In the wake of record cold temperatures and large spikes in utility costs nationwide this past winter, it is painfully obvious that energy cost-saving strategies are more important than ever for any business. For distribution centers and company warehouse areas that have large air volumes and multiple dock doors that open and close frequently, the energy burdens are magnified, making it particularly important to implement new practices as well as to consider upgrading to more efficient dock door systems.
Getting a better handle on energy losses in these hard-working areas can start with a review of your dock door types, age, condition and how they are used. Here are a few tell-tale signs your loading dock doors are putting an extra load on your energy bill.
How old is your dock door?
The average age of a warehouse in the U.S. is 34 years, according to analysis by commercial real estate firm CBRE. If your loading dock hasn’t seen an upgrade in more than three decades, chances are there are newer dock door solutions that can provide improved energy efficiency.
Newer designs in commercial sectional garage doors have higher R-value performance, while also improving durability and retaining aesthetics. Constructed of rigid, light-weight steel panels, commercial sectional doors also allow for additional window options and can provide enhanced security. The Raynor family of steel sectional garage doors includes thermal, ribbed, rail and stile, and raised panel doors, a perfect fit for commercial and industrial loading dock door applications.
Are there dings or other imperfections in your dock door?
With the constant loading and unloading of pallets, products and equipment through your loading dock, it’s inevitable that your dock door will eventually experience some scratches. Normal wear and tear from the continuous raising and lowering of doors during operating hours will eventually create cracks and gaps. But an old or damaged door with even a small dent or crack can allow interior air to escape and send HVAC systems into overdrive trying to regulate the temperature. Durable dock doors, like Raynor’s FlexDock line, are built to improve thermal efficiency and withstand impact from fork trucks or other equipment in high-traffic areas to prevent this type of energy loss.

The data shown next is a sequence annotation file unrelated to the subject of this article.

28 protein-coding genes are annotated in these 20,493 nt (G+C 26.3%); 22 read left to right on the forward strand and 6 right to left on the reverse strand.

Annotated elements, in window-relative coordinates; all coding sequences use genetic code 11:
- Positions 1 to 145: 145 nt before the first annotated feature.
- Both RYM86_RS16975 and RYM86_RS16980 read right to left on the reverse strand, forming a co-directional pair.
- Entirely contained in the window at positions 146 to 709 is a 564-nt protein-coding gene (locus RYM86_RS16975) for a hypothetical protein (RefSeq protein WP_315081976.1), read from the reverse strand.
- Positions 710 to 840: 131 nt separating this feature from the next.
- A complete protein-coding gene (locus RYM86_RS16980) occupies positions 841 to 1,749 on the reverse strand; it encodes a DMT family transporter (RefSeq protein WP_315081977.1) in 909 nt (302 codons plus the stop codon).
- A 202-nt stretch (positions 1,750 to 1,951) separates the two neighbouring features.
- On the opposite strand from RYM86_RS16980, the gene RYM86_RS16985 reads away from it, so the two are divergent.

Is your loading dock drafty?
Even just a quarter-inch gap across the bottom of an 8-foot dock door is the equivalent of a 2-foot hole to the outdoors. A good fitting, tightly sealed dock door, such as the Raynor TH160 which features a U-shaped, vinyl bottom weather seal and dual vinyl barriers to dramatically reduce air infiltration, creates a true thermal break that prevents heat loss due to airflow between the outdoor and indoor environments.
Is your loading dock area frequently wet, or is there frost build-up around the door in Winter months?
Rain or snow inside could be an obvious sign that the dock door does not seal against weather conditions. In addition to being energy inefficient, a wet floor may be slippery which might become a safety issue that could cost your business even more from a worker’s comp claim. Raynor’s line of RapidCoil™ fabric high speed doors features the industry’s best garage door sealing technology which gives an extremely tight seal against wind, rain, and contaminants, reducing leaking cool air conditioning in Summer and heated air in Winter.
Is it difficult to maintain a consistent temperature in your facility?
If the HVAC system struggles to keep a comfortable working temperature in your loading dock throughout the day, you could be losing heated or cooled air through your dock door. Modern loading dock doors are built to be heavily insulated, a great choice for a facility that needs to maintain specific interior climate control, such as food and beverage or pharmaceutical warehouses. For example, the exclusive construction process of the Raynor ThermaSeal® thermal sectional insulated steel doors fills 100% of the garage door’s interior space with energy-saving polyurethane foam insulation to deliver exceptional R-value efficiency.
Are loading dock doors left open?
For high-traffic areas, employees may find it inconvenient to open and close the dock door continuously throughout the day, and instead just leave the door open. This is a huge drain of energy. A high-speed door, like the Raynor RapidCoil™ RC300HD, can open and close as quickly as 96 inches per second in some applications, improving environmental control and providing energy savings. The high-speed operation has the added benefit of improving employee comfort and traffic flow by reducing the time a fork truck driver needs to wait for the door to open.
As one of the largest openings to the outdoors, the loading dock is frequently the source of large amounts of lost energy for warehouses and distribution centers. Newest dock doors are built with improved construction materials and engineering features to improve energy efficiency. Your Raynor authorized dealer can recommend a commercial door solution that could save on your energy bill.